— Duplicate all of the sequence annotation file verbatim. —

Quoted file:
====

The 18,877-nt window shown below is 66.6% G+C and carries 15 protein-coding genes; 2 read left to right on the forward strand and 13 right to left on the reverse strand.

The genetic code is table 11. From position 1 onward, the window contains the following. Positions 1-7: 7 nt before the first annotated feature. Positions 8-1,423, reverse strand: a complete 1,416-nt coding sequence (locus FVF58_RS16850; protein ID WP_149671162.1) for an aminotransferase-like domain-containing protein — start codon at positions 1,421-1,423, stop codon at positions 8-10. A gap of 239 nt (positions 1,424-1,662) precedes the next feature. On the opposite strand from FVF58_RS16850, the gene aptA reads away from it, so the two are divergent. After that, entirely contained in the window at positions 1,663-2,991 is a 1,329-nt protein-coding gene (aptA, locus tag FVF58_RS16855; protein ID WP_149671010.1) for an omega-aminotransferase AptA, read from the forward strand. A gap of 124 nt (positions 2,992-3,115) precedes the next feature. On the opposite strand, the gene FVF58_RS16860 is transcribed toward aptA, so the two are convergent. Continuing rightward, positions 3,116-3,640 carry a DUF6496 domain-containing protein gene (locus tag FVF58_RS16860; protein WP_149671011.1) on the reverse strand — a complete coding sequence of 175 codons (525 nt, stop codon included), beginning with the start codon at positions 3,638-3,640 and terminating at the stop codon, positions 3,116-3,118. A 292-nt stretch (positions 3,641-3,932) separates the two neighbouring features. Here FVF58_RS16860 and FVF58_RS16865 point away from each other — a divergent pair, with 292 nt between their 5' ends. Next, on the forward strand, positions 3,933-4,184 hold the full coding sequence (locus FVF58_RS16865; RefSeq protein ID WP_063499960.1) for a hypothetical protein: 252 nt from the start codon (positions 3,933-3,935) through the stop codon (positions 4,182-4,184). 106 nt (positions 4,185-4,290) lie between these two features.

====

The 18,877-nt window shown below is 66.6% G+C and carries 15 protein-coding genes; 2 read left to right on the forward strand and 13 right to left on the reverse strand.

The genetic code is table 11. From position 1 onward, the window contains the following. Positions 1-7: 7 nt before the first annotated feature. Positions 8-1,423, reverse strand: a complete 1,416-nt coding sequence (locus FVF58_RS16850; protein ID WP_149671162.1) for an aminotransferase-like domain-containing protein — start codon at positions 1,421-1,423, stop codon at positions 8-10. A gap of 239 nt (positions 1,424-1,662) precedes the next feature. On the opposite strand from FVF58_RS16850, the gene aptA reads away from it, so the two are divergent. After that, entirely contained in the window at positions 1,663-2,991 is a 1,329-nt protein-coding gene (aptA, locus tag FVF58_RS16855; protein ID WP_149671010.1) for an omega-aminotransferase AptA, read from the forward strand. A gap of 124 nt (positions 2,992-3,115) precedes the next feature. On the opposite strand, the gene FVF58_RS16860 is transcribed toward aptA, so the two are convergent. Continuing rightward, positions 3,116-3,640 carry a DUF6496 domain-containing protein gene (locus tag FVF58_RS16860; protein WP_149671011.1) on the reverse strand — a complete coding sequence of 175 codons (525 nt, stop codon included), beginning with the start codon at positions 3,638-3,640 and terminating at the stop codon, positions 3,116-3,118. A 292-nt stretch (positions 3,641-3,932) separates the two neighbouring features. Here FVF58_RS16860 and FVF58_RS16865 point away from each other — a divergent pair, with 292 nt between their 5' ends. Next, on the forward strand, positions 3,933-4,184 hold the full coding sequence (locus FVF58_RS16865; RefSeq protein ID WP_063499960.1) for a hypothetical protein: 252 nt from the start codon (positions 3,933-3,935) through the stop codon (positions 4,182-4,184). 106 nt (positions 4,185-4,290) lie between these two features.